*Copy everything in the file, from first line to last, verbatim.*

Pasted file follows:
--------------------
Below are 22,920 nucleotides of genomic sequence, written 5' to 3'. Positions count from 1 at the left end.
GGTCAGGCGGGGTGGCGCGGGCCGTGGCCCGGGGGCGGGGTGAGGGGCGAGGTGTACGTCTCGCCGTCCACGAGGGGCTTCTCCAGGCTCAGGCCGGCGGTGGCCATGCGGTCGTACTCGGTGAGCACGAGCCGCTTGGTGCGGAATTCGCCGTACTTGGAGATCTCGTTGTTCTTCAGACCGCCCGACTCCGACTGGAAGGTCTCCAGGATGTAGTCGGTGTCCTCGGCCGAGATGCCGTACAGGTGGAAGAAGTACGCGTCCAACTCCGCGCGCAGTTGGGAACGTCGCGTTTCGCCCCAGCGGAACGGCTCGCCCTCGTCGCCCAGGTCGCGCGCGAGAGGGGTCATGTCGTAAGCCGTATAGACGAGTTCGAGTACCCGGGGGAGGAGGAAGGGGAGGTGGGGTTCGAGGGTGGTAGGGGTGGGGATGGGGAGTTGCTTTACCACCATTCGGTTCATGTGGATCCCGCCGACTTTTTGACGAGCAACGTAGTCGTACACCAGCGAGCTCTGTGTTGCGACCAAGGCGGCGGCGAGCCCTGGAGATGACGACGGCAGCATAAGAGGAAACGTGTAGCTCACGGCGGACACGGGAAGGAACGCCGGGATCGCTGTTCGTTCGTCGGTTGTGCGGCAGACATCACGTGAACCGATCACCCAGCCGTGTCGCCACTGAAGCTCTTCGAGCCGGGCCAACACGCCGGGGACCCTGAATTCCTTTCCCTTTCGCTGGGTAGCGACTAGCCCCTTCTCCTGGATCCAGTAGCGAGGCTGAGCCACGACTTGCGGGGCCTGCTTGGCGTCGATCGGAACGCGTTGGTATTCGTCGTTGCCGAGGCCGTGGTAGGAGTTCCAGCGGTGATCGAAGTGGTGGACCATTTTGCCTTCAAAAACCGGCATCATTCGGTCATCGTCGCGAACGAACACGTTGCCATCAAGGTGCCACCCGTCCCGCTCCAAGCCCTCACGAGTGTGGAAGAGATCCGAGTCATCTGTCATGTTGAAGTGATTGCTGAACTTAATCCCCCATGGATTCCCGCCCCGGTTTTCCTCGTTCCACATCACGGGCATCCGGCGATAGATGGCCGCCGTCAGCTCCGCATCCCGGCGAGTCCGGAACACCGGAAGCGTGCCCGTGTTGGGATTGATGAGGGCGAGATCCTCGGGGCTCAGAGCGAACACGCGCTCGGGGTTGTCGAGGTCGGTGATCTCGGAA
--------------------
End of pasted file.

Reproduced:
Below are 22,920 nucleotides of genomic sequence, written 5' to 3'. Positions count from 1 at the left end.
GGTCAGGCGGGGTGGCGCGGGCCGTGGCCCGGGGGCGGGGTGAGGGGCGAGGTGTACGTCTCGCCGTCCACGAGGGGCTTCTCCAGGCTCAGGCCGGCGGTGGCCATGCGGTCGTACTCGGTGAGCACGAGCCGCTTGGTGCGGAATTCGCCGTACTTGGAGATCTCGTTGTTCTTCAGACCGCCCGACTCCGACTGGAAGGTCTCCAGGATGTAGTCGGTGTCCTCGGCCGAGATGCCGTACAGGTGGAAGAAGTACGCGTCCAACTCCGCGCGCAGTTGGGAACGTCGCGTTTCGCCCCAGCGGAACGGCTCGCCCTCGTCGCCCAGGTCGCGCGCGAGAGGGGTCATGTCGTAAGCCGTATAGACGAGTTCGAGTACCCGGGGGAGGAGGAAGGGGAGGTGGGGTTCGAGGGTGGTAGGGGTGGGGATGGGGAGTTGCTTTACCACCATTCGGTTCATGTGGATCCCGCCGACTTTTTGACGAGCAACGTAGTCGTACACCAGCGAGCTCTGTGTTGCGACCAAGGCGGCGGCGAGCCCTGGAGATGACGACGGCAGCATAAGAGGAAACGTGTAGCTCACGGCGGACACGGGAAGGAACGCCGGGATCGCTGTTCGTTCGTCGGTTGTGCGGCAGACATCACGTGAACCGATCACCCAGCCGTGTCGCCACTGAAGCTCTTCGAGCCGGGCCAACACGCCGGGGACCCTGAATTCCTTTCCCTTTCGCTGGGTAGCGACTAGCCCCTTCTCCTGGATCCAGTAGCGAGGCTGAGCCACGACTTGCGGGGCCTGCTTGGCGTCGATCGGAACGCGTTGGTATTCGTCGTTGCCGAGGCCGTGGTAGGAGTTCCAGCGGTGATCGAAGTGGTGGACCATTTTGCCTTCAAAAACCGGCATCATTCGGTCATCGTCGCGAACGAACACGTTGCCATCAAGGTGCCACCCGTCCCGCTCCAAGCCCTCACGAGTGTGGAAGAGATCCGAGTCATCTGTCATGTTGAAGTGATTGCTGAACTTAATCCCCCATGGATTCCCGCCCCGGTTTTCCTCGTTCCACATCACGGGCATCCGGCGATAGATGGCCGCCGTCAGCTCCGCATCCCGGCGAGTCCGGAACACCGGAAGCGTGCCCGTGTTGGGATTGATGAGGGCGAGATCCTCGGGGCTCAGAGCGAACACGCGCTCGGGGTTGTCGAGGTCGGTGATCTCGGAA